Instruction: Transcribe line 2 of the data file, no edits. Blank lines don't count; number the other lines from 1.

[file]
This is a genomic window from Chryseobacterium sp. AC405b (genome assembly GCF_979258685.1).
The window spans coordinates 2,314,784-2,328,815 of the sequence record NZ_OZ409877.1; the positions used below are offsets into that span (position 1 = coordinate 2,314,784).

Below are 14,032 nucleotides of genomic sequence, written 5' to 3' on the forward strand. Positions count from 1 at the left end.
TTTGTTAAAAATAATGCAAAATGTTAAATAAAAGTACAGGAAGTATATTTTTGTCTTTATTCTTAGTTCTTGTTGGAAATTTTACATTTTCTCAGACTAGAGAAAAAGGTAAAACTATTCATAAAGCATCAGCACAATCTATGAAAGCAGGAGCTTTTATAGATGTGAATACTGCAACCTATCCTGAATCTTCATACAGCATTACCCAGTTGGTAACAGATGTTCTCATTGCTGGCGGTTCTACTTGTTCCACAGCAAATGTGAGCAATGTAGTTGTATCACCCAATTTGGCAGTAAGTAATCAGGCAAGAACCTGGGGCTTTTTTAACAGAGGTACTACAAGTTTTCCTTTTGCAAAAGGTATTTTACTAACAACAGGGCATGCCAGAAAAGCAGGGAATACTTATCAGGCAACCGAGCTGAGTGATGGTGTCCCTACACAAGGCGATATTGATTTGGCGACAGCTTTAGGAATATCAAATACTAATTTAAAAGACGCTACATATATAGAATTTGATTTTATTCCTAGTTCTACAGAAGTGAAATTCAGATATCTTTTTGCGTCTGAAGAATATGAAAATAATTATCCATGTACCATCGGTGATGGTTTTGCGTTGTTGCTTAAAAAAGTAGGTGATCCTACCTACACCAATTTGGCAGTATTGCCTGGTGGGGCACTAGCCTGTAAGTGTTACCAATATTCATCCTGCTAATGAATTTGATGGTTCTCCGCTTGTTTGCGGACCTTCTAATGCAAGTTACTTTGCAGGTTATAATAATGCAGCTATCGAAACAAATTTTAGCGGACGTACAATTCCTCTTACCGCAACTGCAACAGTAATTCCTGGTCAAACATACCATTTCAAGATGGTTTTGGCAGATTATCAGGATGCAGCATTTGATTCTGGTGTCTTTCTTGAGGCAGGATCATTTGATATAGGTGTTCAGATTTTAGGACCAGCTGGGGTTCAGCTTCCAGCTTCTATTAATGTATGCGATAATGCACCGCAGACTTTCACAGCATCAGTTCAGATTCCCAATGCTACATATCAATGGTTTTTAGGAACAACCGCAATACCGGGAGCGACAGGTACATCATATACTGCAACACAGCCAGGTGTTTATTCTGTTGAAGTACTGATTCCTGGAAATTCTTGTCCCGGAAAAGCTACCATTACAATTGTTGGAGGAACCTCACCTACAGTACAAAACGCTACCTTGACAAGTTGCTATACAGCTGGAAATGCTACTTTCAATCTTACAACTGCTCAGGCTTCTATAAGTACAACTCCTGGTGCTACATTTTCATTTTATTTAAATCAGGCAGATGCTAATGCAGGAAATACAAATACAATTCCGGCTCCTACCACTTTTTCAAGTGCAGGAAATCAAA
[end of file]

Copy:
The window spans coordinates 2,314,784-2,328,815 of the sequence record NZ_OZ409877.1; the positions used below are offsets into that span (position 1 = coordinate 2,314,784).